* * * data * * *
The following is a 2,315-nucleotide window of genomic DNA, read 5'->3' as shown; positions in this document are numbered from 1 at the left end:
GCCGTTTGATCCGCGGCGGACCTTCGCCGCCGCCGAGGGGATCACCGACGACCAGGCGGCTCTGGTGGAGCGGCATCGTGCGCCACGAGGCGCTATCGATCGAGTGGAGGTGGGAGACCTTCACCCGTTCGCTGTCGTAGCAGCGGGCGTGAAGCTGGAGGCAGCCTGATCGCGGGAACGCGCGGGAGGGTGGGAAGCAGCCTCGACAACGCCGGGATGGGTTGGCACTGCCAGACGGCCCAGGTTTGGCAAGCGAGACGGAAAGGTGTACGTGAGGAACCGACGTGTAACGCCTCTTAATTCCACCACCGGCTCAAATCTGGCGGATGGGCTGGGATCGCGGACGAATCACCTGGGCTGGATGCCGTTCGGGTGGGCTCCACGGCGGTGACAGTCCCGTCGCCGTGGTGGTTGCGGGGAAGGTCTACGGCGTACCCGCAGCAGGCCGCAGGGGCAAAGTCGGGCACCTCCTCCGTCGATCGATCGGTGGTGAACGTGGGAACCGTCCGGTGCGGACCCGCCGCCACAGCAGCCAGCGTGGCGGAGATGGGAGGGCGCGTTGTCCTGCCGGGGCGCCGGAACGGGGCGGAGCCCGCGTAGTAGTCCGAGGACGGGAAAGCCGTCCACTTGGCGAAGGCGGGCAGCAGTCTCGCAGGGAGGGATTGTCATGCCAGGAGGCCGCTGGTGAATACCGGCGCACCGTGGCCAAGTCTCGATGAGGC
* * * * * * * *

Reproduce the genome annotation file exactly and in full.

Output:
The following is a 2,315-nucleotide window of genomic DNA, read 5'->3' as shown; positions in this document are numbered from 1 at the left end:
GCCGTTTGATCCGCGGCGGACCTTCGCCGCCGCCGAGGGGATCACCGACGACCAGGCGGCTCTGGTGGAGCGGCATCGTGCGCCACGAGGCGCTATCGATCGAGTGGAGGTGGGAGACCTTCACCCGTTCGCTGTCGTAGCAGCGGGCGTGAAGCTGGAGGCAGCCTGATCGCGGGAACGCGCGGGAGGGTGGGAAGCAGCCTCGACAACGCCGGGATGGGTTGGCACTGCCAGACGGCCCAGGTTTGGCAAGCGAGACGGAAAGGTGTACGTGAGGAACCGACGTGTAACGCCTCTTAATTCCACCACCGGCTCAAATCTGGCGGATGGGCTGGGATCGCGGACGAATCACCTGGGCTGGATGCCGTTCGGGTGGGCTCCACGGCGGTGACAGTCCCGTCGCCGTGGTGGTTGCGGGGAAGGTCTACGGCGTACCCGCAGCAGGCCGCAGGGGCAAAGTCGGGCACCTCCTCCGTCGATCGATCGGTGGTGAACGTGGGAACCGTCCGGTGCGGACCCGCCGCCACAGCAGCCAGCGTGGCGGAGATGGGAGGGCGCGTTGTCCTGCCGGGGCGCCGGAACGGGGCGGAGCCCGCGTAGTAGTCCGAGGACGGGAAAGCCGTCCACTTGGCGAAGGCGGGCAGCAGTCTCGCAGGGAGGGATTGTCATGCCAGGAGGCCGCTGGTGAATACCGGCGCACCGTGGCCAAGTCTCGATGAGGC